It's been a strangely hyperactive season for weak storms in the Atlantic so far this year. Tropical Storm Irene is the 9th named storm this year, and its formation date of August 20 ties 2011 with 1936 as the 2nd earliest date for formation of the season's 9th storm. Only 2005 had an earlier date. The first eight storms this year have stayed below hurricane strength, making 2011 the first hurricane season since record keeping began in 1851 to have more than six consecutive tropical storms that did not reach hurricane strength. As I discussed in Friday's post, a major reason for this is the lack of vertical instability over the tropical Atlantic so far this year. We've had a large amount of dry, sinking air over the tropical Atlantic, and the usual amount of dry, dusty air from the Sahara, both helping to keep the atmosphere stable and stop this year's storms from intensifying into hurricanes. Hurricane activity typically ramps up big-time by August 20, with more than 80% of all the hurricanes and 65% of all the tropical storms occurring after that date. At our current pace, 2011 will become the second busiest Atlantic hurricane season on record, with 24 - 27 named storms. There are only 21 names in the list of names for a hurricane season, so we may have to break out the Greek alphabet again in late October this year, as occurred in 2005. Ironically, this was the last time the current set of names was used in the Atlantic, so 16 of this year's 21 names are repeats of 2005. I'm not too happy about seeing another hurricane season challenge the Hurricane Season of 2005 in any way, and let's hope we don't retire another five names this year, like occurred in 2005! With vertical instability much lower this year than in 2005, and that year having already seen one storm (Dennis) retired by this point in the season, I doubt that will happen, though.


Figure 2. The annual cycle of average hurricane frequency in the Atlantic. Historically, about 35% of all the tropical storms and 15% of all the hurricanes will have occurred by August 20.

Invest 98L near the Cape Verde Islands
A tropical wave near Cape Verde Islands off the coast of Africa, Invest 98L, is spreading heavy rains and strong gusty winds to those islands today. So far this morning, top sustained winds measured in the Cape Verde Islands were 23 mph at Mindelo. 98L has a long stretch of ocean to cross before it could affect any land areas. Approximately 70 - 80% of all tropical cyclones that pass this close to the Cape Verde Islands end up curving out to sea and not affecting any other land areas, according to Dr. Bob Hart's excellent historical probability of landfall charts. The latest set of long-range model runs go along with this idea, and I'd be surprised if 98L threatens any land areas.

Jeff Masters

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GFS Initialization:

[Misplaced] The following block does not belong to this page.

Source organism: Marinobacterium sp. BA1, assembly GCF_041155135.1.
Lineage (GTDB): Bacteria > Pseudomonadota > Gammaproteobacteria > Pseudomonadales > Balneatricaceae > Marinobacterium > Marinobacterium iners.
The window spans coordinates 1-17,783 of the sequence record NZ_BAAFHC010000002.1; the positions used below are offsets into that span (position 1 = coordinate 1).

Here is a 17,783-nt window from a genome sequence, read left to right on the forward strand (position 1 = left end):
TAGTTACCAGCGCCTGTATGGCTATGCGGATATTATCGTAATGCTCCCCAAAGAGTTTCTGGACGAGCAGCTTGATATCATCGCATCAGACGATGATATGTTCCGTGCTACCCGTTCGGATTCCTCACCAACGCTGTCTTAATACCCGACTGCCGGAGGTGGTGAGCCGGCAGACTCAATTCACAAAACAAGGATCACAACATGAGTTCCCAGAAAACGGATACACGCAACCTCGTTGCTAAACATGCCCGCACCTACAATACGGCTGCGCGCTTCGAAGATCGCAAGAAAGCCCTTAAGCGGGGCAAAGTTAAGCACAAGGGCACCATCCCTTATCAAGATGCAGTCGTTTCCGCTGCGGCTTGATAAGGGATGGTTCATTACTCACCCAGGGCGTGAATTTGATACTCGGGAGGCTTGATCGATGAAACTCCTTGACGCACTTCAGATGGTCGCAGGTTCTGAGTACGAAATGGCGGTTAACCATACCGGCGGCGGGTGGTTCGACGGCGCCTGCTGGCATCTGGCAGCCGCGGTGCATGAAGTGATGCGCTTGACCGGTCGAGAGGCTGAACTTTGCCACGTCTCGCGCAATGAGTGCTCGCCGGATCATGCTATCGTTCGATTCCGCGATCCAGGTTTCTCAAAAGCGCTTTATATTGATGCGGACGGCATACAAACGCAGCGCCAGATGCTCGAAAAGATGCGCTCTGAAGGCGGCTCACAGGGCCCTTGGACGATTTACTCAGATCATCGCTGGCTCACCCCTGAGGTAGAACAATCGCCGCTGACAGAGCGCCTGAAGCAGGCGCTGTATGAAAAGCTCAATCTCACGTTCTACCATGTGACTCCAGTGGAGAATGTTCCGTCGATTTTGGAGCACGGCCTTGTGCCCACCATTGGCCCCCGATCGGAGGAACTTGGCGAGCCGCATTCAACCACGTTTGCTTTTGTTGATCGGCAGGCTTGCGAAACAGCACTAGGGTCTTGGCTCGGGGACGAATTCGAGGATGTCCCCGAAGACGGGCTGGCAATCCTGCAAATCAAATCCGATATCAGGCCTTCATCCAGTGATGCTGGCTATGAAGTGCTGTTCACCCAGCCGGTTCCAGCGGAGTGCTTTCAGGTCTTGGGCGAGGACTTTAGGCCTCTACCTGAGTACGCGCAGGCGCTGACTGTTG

Member Since: July 15, 2006 Posts: 17 Comments: 10244
1270. gugi182
users from this blog that are from Puerto Rico should prepare yourself tomorrow morning.

IN SPANISH:

Si algunos de los blogueros son de Puerto Rico sabran que las condiciones del tiempo se van a deteriorar al paso de la Tormenta Tropical Irene pasando su centro a unas 80 millas al sur de la isla. Se sentiran vientos de fuerza de tormenta tropical en toda la isla. daco congelo los precios para que se vayan preparandose.

HAVE A GOOD NIGHT TOMORROW IT WILL BE AN UGLY DAY. GO HOME IRENE GO AWAY!!!!!!
Member Since: Posts: Comments:
Quoting Grothar:
Anbody remember the Hurricane of 1906? That hit Miamia and Fort Lauderdale. I sure would like to reminisce with somebody about it.


Psst….Some of our grandmothers weren't even born then. ;)
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1268. Patrap
Member Since: July 3, 2005 Posts: 424 Comments: 128261
1267. angiest
Quoting MississippiWx:
00z GFS should be initializing shortly.


Wont this be the first full run since naming? GFS didnt seem to show a TS for another day or two previously. May have big changes if initialization is correct.
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Quoting HoustonTxGal:
If Irene does go to the more western track, and splits the uprights between Cuba and the Yukatan and hits the GOM as a Cat 4.. It will be a nightmare. She will hit that hot water in the gulf and explode just like Katrina did.. Been there, done that..ugh!


I keep seeing posts like this and wonder what are y'all seeing that indicates this? I am in south MS so have a vested interest.
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Link to GFS 00z models? I found it and it does show same maps y'all had been posting on NOAA.
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1264. Skyepony (Mod)
Irene has pulled together & come so far north since last night. She seems to be really moistening the environment. Looking where she's really pulling together I think she'll end up north of her current forecast points.
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My family is prepared for anything that Irene may bring here in San Juan,PR.I didn't liked that sentence of a possible hurricane watch for PR.

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1262. Grothar
Anbody remember the Hurricane of 1906? That hit Miamia and Fort Lauderdale. I sure would like to reminisce with somebody about it.
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Quoting Grothar:


Geez, I didn't write the dam thing, I just posted a model.
Lol i know im just stating it about the model.
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1260. beell
A HURRICANE WATCH COULD BE REQUIRED FOR PUERTO RICO TOMORROW IFTHERE IS A SIGNIFICANT NORTHWARD ADJUSTMENT TO THE TRACK FORECAST.